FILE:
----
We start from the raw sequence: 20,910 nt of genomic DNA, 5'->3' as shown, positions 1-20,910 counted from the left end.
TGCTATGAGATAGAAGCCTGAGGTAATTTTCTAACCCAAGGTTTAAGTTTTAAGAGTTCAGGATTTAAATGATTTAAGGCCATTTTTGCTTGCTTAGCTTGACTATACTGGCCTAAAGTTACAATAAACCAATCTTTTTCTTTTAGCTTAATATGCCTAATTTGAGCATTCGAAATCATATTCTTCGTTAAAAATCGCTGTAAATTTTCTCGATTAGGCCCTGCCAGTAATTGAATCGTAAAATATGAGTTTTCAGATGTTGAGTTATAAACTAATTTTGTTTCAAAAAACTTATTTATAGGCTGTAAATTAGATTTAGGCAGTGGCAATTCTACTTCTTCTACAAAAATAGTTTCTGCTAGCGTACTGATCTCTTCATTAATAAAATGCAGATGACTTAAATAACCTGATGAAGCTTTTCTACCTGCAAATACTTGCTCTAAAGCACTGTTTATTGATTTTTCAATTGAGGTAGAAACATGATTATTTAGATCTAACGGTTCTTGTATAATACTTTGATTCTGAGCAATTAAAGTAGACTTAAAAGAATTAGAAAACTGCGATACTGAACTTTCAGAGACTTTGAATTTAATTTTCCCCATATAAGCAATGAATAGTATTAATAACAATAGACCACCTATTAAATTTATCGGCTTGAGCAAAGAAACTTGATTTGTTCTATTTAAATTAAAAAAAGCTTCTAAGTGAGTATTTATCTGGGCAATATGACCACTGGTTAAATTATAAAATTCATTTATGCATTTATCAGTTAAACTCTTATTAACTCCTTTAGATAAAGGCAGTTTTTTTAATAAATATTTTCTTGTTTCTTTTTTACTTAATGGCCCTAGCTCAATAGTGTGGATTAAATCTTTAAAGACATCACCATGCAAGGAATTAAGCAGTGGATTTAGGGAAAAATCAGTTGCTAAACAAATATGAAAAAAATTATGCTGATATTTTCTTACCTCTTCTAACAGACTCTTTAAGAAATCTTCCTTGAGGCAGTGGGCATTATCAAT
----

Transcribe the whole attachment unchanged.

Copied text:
We start from the raw sequence: 20,910 nt of genomic DNA, 5'->3' as shown, positions 1-20,910 counted from the left end.
TGCTATGAGATAGAAGCCTGAGGTAATTTTCTAACCCAAGGTTTAAGTTTTAAGAGTTCAGGATTTAAATGATTTAAGGCCATTTTTGCTTGCTTAGCTTGACTATACTGGCCTAAAGTTACAATAAACCAATCTTTTTCTTTTAGCTTAATATGCCTAATTTGAGCATTCGAAATCATATTCTTCGTTAAAAATCGCTGTAAATTTTCTCGATTAGGCCCTGCCAGTAATTGAATCGTAAAATATGAGTTTTCAGATGTTGAGTTATAAACTAATTTTGTTTCAAAAAACTTATTTATAGGCTGTAAATTAGATTTAGGCAGTGGCAATTCTACTTCTTCTACAAAAATAGTTTCTGCTAGCGTACTGATCTCTTCATTAATAAAATGCAGATGACTTAAATAACCTGATGAAGCTTTTCTACCTGCAAATACTTGCTCTAAAGCACTGTTTATTGATTTTTCAATTGAGGTAGAAACATGATTATTTAGATCTAACGGTTCTTGTATAATACTTTGATTCTGAGCAATTAAAGTAGACTTAAAAGAATTAGAAAACTGCGATACTGAACTTTCAGAGACTTTGAATTTAATTTTCCCCATATAAGCAATGAATAGTATTAATAACAATAGACCACCTATTAAATTTATCGGCTTGAGCAAAGAAACTTGATTTGTTCTATTTAAATTAAAAAAAGCTTCTAAGTGAGTATTTATCTGGGCAATATGACCACTGGTTAAATTATAAAATTCATTTATGCATTTATCAGTTAAACTCTTATTAACTCCTTTAGATAAAGGCAGTTTTTTTAATAAATATTTTCTTGTTTCTTTTTTACTTAATGGCCCTAGCTCAATAGTGTGGATTAAATCTTTAAAGACATCACCATGCAAGGAATTAAGCAGTGGATTTAGGGAAAAATCAGTTGCTAAACAAATATGAAAAAAATTATGCTGATATTTTCTTACCTCTTCTAACAGACTCTTTAAGAAATCTTCCTTGAGGCAGTGGGCATTATCAAT